• Angela, as a mom of picky twins who, just now at 5 years old have started eating vegetables, it sounds like your son is doing a great job for a 3 year old! My twins were preemies. They did and still do have some textural issues (you know meal time is over when they puke right on their plate because of texture/gagging). I did make them different meals for a long time – anything to add a little fat to those bones. (And I still do if I KNOW there is no way they will eat what the rest of us are eating.) In my opinion, a good, natural PBJ on whole wheat bread once a day is perfectly healthy. Just add more food variety anywhere you can! (Sometimes you just need someone else to tell you it’s really okay!)

          • Thanks Erin! You’re so sweet. You’re right, sometimes you do just need to hear that it’s okay! :) And, I’m encouraged that your picky eaters started eating some veggies at 5! (And, that I’m not the only one with a kid who throws up in his food. I would probably think he was doing it on purpose or that it was a behavioral issue if I hadn’t been the same way.)

            And, Jessica, I certainly do appreciate this post with lots of great recipes! I will be using some of these for dinners in the near future! And, I saw from your blog that your son has a milk allergy as does my daughter (though not as severe as yours), so I’ll be checking out some dairy free recipes on your blog too!

        • Wow that sounds like my 2 1/2 year old! he too is only in the 3% for weight, and the doctors tried to get me to give him pediasure which I did for about a week, but couldn’t bring myself to continue feeding him all that artificial crap and sugar, but I was desperate at the time. All he would eat was whole wheat toast with butter and milk! Its so weird though because when he was a baby he would eat almost anything. And now he’ll like something one day and then the next he will have nothing to do with it. Hopefully it will be only a phase, I too was a picky eater and finally grew out of it as a teen.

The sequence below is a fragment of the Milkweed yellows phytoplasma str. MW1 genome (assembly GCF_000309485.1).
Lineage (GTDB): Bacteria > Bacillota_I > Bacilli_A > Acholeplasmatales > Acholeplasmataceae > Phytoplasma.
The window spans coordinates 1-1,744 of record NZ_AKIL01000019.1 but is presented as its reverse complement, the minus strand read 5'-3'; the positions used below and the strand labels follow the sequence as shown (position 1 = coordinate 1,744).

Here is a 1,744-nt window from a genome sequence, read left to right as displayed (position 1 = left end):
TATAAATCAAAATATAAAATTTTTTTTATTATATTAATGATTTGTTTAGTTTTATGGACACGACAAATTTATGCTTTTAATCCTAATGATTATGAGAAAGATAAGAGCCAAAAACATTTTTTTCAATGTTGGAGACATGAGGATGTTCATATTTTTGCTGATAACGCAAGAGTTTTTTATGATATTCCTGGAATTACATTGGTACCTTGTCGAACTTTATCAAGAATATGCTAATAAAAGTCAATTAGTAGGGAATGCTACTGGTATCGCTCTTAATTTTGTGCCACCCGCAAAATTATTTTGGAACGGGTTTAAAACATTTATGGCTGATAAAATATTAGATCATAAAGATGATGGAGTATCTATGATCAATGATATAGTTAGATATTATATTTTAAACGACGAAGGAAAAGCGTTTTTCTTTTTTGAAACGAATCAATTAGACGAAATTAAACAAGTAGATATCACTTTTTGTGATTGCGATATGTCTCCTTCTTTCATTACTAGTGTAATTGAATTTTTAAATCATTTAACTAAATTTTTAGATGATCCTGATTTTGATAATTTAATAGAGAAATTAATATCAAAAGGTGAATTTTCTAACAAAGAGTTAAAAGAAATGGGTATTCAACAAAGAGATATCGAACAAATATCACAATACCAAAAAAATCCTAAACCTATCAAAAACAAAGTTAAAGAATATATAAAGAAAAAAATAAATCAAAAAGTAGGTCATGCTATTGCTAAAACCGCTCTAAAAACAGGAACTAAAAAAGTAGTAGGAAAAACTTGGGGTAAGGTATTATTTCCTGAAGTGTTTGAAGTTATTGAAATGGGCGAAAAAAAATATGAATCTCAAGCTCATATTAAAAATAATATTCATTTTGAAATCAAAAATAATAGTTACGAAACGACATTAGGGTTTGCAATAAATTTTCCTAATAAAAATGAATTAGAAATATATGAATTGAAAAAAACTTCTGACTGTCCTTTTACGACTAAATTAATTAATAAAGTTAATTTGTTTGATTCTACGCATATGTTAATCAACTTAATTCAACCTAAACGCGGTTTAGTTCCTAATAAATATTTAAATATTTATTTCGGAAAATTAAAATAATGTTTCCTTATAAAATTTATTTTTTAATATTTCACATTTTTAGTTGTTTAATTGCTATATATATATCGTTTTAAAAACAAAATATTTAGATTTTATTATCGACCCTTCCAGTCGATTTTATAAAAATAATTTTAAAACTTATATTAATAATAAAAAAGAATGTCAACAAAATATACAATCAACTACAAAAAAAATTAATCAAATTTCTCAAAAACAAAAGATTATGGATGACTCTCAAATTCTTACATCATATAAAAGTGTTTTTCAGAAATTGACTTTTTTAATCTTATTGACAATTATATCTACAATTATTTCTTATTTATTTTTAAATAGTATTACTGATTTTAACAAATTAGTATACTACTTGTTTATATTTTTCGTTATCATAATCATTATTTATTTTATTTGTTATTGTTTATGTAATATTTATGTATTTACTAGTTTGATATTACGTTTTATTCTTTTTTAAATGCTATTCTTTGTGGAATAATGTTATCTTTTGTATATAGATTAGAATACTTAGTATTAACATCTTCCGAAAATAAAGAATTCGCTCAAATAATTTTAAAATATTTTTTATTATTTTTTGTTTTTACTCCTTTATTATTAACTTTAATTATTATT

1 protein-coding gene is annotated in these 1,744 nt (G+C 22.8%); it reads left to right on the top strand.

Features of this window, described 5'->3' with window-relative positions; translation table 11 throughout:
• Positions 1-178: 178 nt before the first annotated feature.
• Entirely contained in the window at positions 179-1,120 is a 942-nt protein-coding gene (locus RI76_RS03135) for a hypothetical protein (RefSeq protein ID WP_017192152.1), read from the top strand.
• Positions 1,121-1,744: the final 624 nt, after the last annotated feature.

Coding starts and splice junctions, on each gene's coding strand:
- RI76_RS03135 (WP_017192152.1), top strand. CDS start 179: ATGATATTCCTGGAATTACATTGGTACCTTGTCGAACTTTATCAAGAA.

3. I have four children, the youngest of whom are twins. My older two have always been near perfect eaters, veggies, ethnic foods, the whole bit. My twins have always been difficult. Having twins while having two preschoolers in the house, when it came time to introduce foods I was still in survival mode and gave them what they would eat rather than forcing (I mean ENCOURAGING) them to try new foods. Also, they were preemies, and have always been on the small side, so I gave them whatever I knew they would eat a lot of. Finally now, at five and a half years old, they are eating what the rest of the family eats at dinner and without a fight.

    Our meal system is that the kids get healthy kid food for lunch (they are all at home since we homeschool) and mom and dad get to choose what we have for dinner. Lunch may be homemade mac and cheese, homemade “lunchables”, homemade pizza, but mom and dad love to cook and love ethnic foods so dinner is an adventure. Also, now that the twins are older, we do require that everyone eat *almost all* of their dinner, unless it is something they truly do not like (I have one kid who will throw up if he eats mashed potatoes, another that gags on tomatoes.)

  4. you could try making your own ketchup. Especially if you make it lacto-fermented, you can feel great letting them have as much as they want. ~